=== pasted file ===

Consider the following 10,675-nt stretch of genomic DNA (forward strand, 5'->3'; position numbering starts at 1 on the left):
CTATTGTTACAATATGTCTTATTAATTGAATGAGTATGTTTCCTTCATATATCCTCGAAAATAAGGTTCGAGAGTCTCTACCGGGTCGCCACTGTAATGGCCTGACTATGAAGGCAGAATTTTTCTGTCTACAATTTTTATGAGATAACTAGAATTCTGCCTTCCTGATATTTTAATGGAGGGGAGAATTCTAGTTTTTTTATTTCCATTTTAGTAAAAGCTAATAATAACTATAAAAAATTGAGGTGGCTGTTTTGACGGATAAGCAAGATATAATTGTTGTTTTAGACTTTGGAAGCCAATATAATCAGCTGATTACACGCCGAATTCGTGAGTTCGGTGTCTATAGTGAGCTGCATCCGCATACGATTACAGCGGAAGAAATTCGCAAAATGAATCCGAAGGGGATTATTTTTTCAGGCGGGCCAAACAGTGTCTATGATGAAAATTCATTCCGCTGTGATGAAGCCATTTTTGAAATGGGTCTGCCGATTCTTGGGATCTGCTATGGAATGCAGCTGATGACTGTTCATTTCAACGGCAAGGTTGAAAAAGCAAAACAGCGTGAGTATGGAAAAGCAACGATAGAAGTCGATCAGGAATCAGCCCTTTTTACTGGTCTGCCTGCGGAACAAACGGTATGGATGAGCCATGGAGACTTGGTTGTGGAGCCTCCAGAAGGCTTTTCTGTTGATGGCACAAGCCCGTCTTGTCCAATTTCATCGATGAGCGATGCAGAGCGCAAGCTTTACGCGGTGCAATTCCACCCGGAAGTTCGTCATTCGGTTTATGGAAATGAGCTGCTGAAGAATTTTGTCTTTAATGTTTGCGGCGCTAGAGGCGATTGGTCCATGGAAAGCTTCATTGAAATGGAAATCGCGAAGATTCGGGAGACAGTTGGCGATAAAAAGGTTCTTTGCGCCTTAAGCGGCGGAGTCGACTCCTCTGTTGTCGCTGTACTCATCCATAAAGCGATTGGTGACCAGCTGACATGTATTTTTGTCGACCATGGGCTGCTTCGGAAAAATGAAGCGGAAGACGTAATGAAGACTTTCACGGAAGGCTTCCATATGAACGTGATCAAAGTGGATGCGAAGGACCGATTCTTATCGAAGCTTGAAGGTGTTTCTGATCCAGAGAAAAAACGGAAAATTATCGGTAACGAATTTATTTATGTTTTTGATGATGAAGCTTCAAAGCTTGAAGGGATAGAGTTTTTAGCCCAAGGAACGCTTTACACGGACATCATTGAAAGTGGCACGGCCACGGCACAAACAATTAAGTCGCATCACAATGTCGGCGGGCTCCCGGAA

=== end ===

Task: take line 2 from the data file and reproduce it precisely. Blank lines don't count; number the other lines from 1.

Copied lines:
CTATTGTTACAATATGTCTTATTAATTGAATGAGTATGTTTCCTTCATATATCCTCGAAAATAAGGTTCGAGAGTCTCTACCGGGTCGCCACTGTAATGGCCTGACTATGAAGGCAGAATTTTTCTGTCTACAATTTTTATGAGATAACTAGAATTCTGCCTTCCTGATATTTTAATGGAGGGGAGAATTCTAGTTTTTTTATTTCCATTTTAGTAAAAGCTAATAATAACTATAAAAAATTGAGGTGGCTGTTTTGACGGATAAGCAAGATATAATTGTTGTTTTAGACTTTGGAAGCCAATATAATCAGCTGATTACACGCCGAATTCGTGAGTTCGGTGTCTATAGTGAGCTGCATCCGCATACGATTACAGCGGAAGAAATTCGCAAAATGAATCCGAAGGGGATTATTTTTTCAGGCGGGCCAAACAGTGTCTATGATGAAAATTCATTCCGCTGTGATGAAGCCATTTTTGAAATGGGTCTGCCGATTCTTGGGATCTGCTATGGAATGCAGCTGATGACTGTTCATTTCAACGGCAAGGTTGAAAAAGCAAAACAGCGTGAGTATGGAAAAGCAACGATAGAAGTCGATCAGGAATCAGCCCTTTTTACTGGTCTGCCTGCGGAACAAACGGTATGGATGAGCCATGGAGACTTGGTTGTGGAGCCTCCAGAAGGCTTTTCTGTTGATGGCACAAGCCCGTCTTGTCCAATTTCATCGATGAGCGATGCAGAGCGCAAGCTTTACGCGGTGCAATTCCACCCGGAAGTTCGTCATTCGGTTTATGGAAATGAGCTGCTGAAGAATTTTGTCTTTAATGTTTGCGGCGCTAGAGGCGATTGGTCCATGGAAAGCTTCATTGAAATGGAAATCGCGAAGATTCGGGAGACAGTTGGCGATAAAAAGGTTCTTTGCGCCTTAAGCGGCGGAGTCGACTCCTCTGTTGTCGCTGTACTCATCCATAAAGCGATTGGTGACCAGCTGACATGTATTTTTGTCGACCATGGGCTGCTTCGGAAAAATGAAGCGGAAGACGTAATGAAGACTTTCACGGAAGGCTTCCATATGAACGTGATCAAAGTGGATGCGAAGGACCGATTCTTATCGAAGCTTGAAGGTGTTTCTGATCCAGAGAAAAAACGGAAAATTATCGGTAACGAATTTATTTATGTTTTTGATGATGAAGCTTCAAAGCTTGAAGGGATAGAGTTTTTAGCCCAAGGAACGCTTTACACGGACATCATTGAAAGTGGCACGGCCACGGCACAAACAATTAAGTCGCATCACAATGTCGGCGGGCTCCCGGAA